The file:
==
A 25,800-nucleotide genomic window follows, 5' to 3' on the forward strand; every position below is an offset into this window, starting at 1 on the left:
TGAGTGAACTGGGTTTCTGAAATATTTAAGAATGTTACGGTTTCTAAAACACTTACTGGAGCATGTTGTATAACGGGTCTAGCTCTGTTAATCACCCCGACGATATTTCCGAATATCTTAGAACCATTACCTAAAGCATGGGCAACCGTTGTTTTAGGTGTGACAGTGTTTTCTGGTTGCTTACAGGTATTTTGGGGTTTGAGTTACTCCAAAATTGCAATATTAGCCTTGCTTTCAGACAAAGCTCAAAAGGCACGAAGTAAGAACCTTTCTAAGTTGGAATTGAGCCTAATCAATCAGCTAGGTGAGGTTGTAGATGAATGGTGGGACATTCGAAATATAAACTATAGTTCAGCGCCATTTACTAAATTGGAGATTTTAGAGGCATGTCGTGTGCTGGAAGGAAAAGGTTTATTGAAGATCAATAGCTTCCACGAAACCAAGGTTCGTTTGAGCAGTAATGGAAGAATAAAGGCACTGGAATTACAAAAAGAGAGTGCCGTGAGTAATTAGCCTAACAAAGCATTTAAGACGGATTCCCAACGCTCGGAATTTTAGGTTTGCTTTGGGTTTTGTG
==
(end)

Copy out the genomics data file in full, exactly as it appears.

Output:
A 25,800-nucleotide genomic window follows, 5' to 3' on the forward strand; every position below is an offset into this window, starting at 1 on the left:
TGAGTGAACTGGGTTTCTGAAATATTTAAGAATGTTACGGTTTCTAAAACACTTACTGGAGCATGTTGTATAACGGGTCTAGCTCTGTTAATCACCCCGACGATATTTCCGAATATCTTAGAACCATTACCTAAAGCATGGGCAACCGTTGTTTTAGGTGTGACAGTGTTTTCTGGTTGCTTACAGGTATTTTGGGGTTTGAGTTACTCCAAAATTGCAATATTAGCCTTGCTTTCAGACAAAGCTCAAAAGGCACGAAGTAAGAACCTTTCTAAGTTGGAATTGAGCCTAATCAATCAGCTAGGTGAGGTTGTAGATGAATGGTGGGACATTCGAAATATAAACTATAGTTCAGCGCCATTTACTAAATTGGAGATTTTAGAGGCATGTCGTGTGCTGGAAGGAAAAGGTTTATTGAAGATCAATAGCTTCCACGAAACCAAGGTTCGTTTGAGCAGTAATGGAAGAATAAAGGCACTGGAATTACAAAAAGAGAGTGCCGTGAGTAATTAGCCTAACAAAGCATTTAAGACGGATTCCCAACGCTCGGAATTTTAGGTTTGCTTTGGGTTTTGTG